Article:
I experienced first-hand the benefits of TAMEST over the last year after being selected as the recipient of the 2014 O’Donnell Award for Engineering. It’s hard to describe how quickly giving an O’Donnell Awards Lecture at the annual conference in front of hundreds of Academy members and rising stars opens new doors for collaboration. This type of broad exposure is especially important in highly interdisciplinary fields like some of those in which I and my collaborators work, including computational material design and engineering liquid forms of biological therapeutics for at-home treatment of disease. Based on interactions and conversations associated with the O’Donnell Awards and the annual conference, I learned of fascinating complementary approaches, techniques, and ideas from other areas of science and engineering that advanced our research capabilities, and I have also established entirely new collaborations that are broadening the impact of our work. As the new year approaches, I look forward to the chance to return and participate in the annual conference and contribute to what has become a powerful and enlightening interaction forum for discovery and innovation in Texas.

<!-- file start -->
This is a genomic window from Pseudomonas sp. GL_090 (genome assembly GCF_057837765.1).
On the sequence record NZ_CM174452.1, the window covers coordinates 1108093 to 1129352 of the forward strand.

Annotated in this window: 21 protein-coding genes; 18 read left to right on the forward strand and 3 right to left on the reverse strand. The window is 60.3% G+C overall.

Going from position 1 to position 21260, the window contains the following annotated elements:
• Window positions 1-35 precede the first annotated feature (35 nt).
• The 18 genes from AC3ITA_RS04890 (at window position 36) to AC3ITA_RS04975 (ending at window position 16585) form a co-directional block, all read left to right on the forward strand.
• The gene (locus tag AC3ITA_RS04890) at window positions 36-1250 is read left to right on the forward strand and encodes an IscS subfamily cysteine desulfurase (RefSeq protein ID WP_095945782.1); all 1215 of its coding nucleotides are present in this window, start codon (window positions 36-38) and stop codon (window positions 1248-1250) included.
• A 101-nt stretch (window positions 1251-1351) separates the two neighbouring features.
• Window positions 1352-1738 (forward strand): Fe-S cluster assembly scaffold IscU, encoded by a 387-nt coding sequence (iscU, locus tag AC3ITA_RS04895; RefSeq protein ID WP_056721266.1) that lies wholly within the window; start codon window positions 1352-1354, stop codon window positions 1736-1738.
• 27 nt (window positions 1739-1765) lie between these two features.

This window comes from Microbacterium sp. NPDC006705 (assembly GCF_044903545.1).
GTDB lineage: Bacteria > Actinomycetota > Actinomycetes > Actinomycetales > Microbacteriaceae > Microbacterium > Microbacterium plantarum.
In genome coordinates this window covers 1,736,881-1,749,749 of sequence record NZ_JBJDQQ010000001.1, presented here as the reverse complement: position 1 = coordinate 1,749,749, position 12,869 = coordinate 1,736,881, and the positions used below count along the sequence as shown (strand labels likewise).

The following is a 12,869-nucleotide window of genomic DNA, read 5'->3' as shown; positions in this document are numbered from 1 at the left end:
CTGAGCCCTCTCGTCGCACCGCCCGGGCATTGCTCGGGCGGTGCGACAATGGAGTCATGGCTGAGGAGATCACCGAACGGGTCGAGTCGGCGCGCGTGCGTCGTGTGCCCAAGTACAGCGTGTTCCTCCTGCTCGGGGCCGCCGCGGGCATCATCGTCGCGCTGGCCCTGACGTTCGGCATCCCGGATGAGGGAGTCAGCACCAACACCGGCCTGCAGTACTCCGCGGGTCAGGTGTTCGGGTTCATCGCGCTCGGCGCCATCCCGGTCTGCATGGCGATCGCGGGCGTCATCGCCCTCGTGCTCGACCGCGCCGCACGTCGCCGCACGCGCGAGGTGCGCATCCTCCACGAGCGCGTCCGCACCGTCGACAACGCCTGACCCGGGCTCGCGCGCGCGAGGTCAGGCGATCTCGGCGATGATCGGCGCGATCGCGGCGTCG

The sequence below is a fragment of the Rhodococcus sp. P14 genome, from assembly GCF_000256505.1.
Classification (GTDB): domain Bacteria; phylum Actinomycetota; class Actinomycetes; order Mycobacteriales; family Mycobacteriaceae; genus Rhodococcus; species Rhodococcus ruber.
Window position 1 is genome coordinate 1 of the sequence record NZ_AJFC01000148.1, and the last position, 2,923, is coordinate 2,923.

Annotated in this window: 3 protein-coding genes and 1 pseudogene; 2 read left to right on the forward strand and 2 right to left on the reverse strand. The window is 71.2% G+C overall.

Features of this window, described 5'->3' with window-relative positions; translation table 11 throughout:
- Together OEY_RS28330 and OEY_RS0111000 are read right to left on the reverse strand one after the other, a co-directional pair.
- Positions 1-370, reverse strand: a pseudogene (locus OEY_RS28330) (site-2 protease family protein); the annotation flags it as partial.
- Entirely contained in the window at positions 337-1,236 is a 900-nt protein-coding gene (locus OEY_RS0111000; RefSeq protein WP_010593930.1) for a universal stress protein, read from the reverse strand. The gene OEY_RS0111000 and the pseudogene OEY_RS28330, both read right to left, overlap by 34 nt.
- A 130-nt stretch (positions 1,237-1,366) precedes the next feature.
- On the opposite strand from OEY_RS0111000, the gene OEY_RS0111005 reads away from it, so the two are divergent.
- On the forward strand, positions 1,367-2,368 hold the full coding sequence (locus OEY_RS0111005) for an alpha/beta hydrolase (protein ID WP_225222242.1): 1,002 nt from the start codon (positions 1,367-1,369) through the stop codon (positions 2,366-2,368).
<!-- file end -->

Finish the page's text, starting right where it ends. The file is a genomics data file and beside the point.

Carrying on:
By David E. Daniel, Ph.D.
In the early 1990s, the federal government launched a 15-year program to map the human genome, and in the process revolutionized the way researchers conducted science. The Human Genome Project required the collaborative work of biologists, engineers, computer scientists, clinicians and more. It involved a hefty investment of research funding that, by some estimates, returned $141 for every dollar spent.